Welcome to the latest edition of the BVNS Neurotransmitter.

Sarah Trub, DVM, DACVIM (Neurology)


Anti-epileptic drugs remain our primary treatment modality for seizure disorders but do come with the potential for side effects. More than 50% of dogs receiving phenobarbital experience at least one adverse effect, but these are usually mild and resolve with dose reduction or discontinuation. Adverse effects from phenobarbital are less common in cats. Type 1 drug reactions are those which are dose-dependent, whereas type 2 drug reactions are idiosyncratic. Known idiosyncratic reactions to anti-epileptic drugs are rare and are summarized in table 1. Recently, there have been reports of pseudolymphoma in small animals receiving phenobarbital2-4 and zonisamide5.




Pseudolymphoma is a rare, benign lymphoproliferative disorder3. Symptoms may include peripheral and abdominal lymphadenopathy, hepatomegaly and splenomegaly2-4. These signs may also be accompanied by high fever, lethargy and anorexia1-4. Biopsied lymph nodes are consistent with benign lymphoid hyperplasia with normal lymph node architecture2-4. Pseudolymphoma has been documented to occur in humans with exposure to drugs with an aromatic structure (phenobarbital, phenytoin, carbamazine, valproic acid)2-4. It is thought that it may be a subset of anticonvulsant hypersensitivity syndrome (AHS), which is a severe idiosyncratic reaction with signs including fever, malaise, skin rash and multiple organ involvement (lymphadenopathy, hepatomegaly, splenomegaly, leukocytosis)1-3. In dogs and cats, pseudolymphoma has been recognized secondary to both phenobarbital2-4, zonisamide5, propylthiouracil3 and methimazole3 administration. Signs present 3-12 weeks after initial administration, resolve 2-9 weeks after drug withdrawal, and are likely to recur if the pet is rechallenged with the drug1-4. Diagnosis is made by excluding other causes of symptoms and documenting resolution of signs once drug is withdrawn +/- reappearance of signs if drug is restarted1-4.

Idiosyncratic reactions tend to be uncommon, but can be responsible for the onset of systemic disease in patients receiving drug therapy. Pseudolymphoma should be a differential for any patient with a recent history of starting a new anti-epileptic drug presenting for lymphadenopathy.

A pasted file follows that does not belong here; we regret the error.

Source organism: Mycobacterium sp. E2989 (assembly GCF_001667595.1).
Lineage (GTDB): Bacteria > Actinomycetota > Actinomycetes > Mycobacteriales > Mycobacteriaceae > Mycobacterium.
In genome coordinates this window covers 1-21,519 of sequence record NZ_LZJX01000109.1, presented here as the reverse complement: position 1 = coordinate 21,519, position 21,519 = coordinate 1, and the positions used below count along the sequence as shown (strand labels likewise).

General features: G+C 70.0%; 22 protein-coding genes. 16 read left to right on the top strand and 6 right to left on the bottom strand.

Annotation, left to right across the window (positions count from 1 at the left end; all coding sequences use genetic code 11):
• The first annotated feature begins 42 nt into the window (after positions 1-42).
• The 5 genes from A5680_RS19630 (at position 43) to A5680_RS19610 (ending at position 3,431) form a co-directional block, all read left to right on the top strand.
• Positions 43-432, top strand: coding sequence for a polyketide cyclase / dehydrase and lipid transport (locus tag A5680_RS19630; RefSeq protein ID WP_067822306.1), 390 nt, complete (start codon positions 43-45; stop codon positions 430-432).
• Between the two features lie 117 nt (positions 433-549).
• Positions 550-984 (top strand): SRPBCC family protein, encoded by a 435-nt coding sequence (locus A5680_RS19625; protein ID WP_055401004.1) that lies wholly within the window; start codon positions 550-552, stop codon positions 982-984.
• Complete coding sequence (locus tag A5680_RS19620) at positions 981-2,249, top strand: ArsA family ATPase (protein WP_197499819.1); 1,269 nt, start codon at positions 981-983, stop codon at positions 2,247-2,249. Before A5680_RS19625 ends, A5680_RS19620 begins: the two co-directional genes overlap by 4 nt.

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1.Djani, DM & Draper, WE. Suspected phenobarbital-induced fever in a cat. Journal of Feline Medicine &
Surgery 2019:1-3.
2.Lampe R, Manens J and Sharp N. Suspected phenobarbital-induced pseudo lymphoma in a dog. JVIM
3.Lieser, J & Schwedes, CS. Pseudolymphoma in a cat on phenobarbital treatment. JSAP 2017;1-4.
4.Sohn, SJ et al. Phenobarbital-induced anticonvulsant hypersensitivity syndrome in a cat. Journal of
Veterinary Medical Science 2019.
5.Collinet A and Sammut V. Suspected zonisamide-related anticonvulsant hypersensitivity syndrome in a cat.
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6.Podell M et al. 2015 ACVIM small animal consensus statement on seizure management in dogs. J Vet Intern
Med 2016;30:477-90.
7.Ackermann AL et al. Erythema multiforme associated with zonisamide in a dog. Vet Dermatol 2015;26:391-
8.Bersan A et al. Phenobarbitone-induced haematological abnormalities in idiopathic epileptic dogs:
prevalence, risk factors, clinical presentation and outcome. Vet Record 2014;10:247-51.
9.Koch T et al. Cutaneous adverse drug reactions in dogs treated with antiepileptic drugs. Frontiers in
Veterinary Science 2016;3:1-10.
10.Schwartz M, Munana KR & Olby, NJ. Possible drug-induced hepatopathy in a dog receiving zonisamide
monotherapy for treatment of cryptogenic epilepsy. Journal of Veterinary Medical Science 2011;73:1505-8


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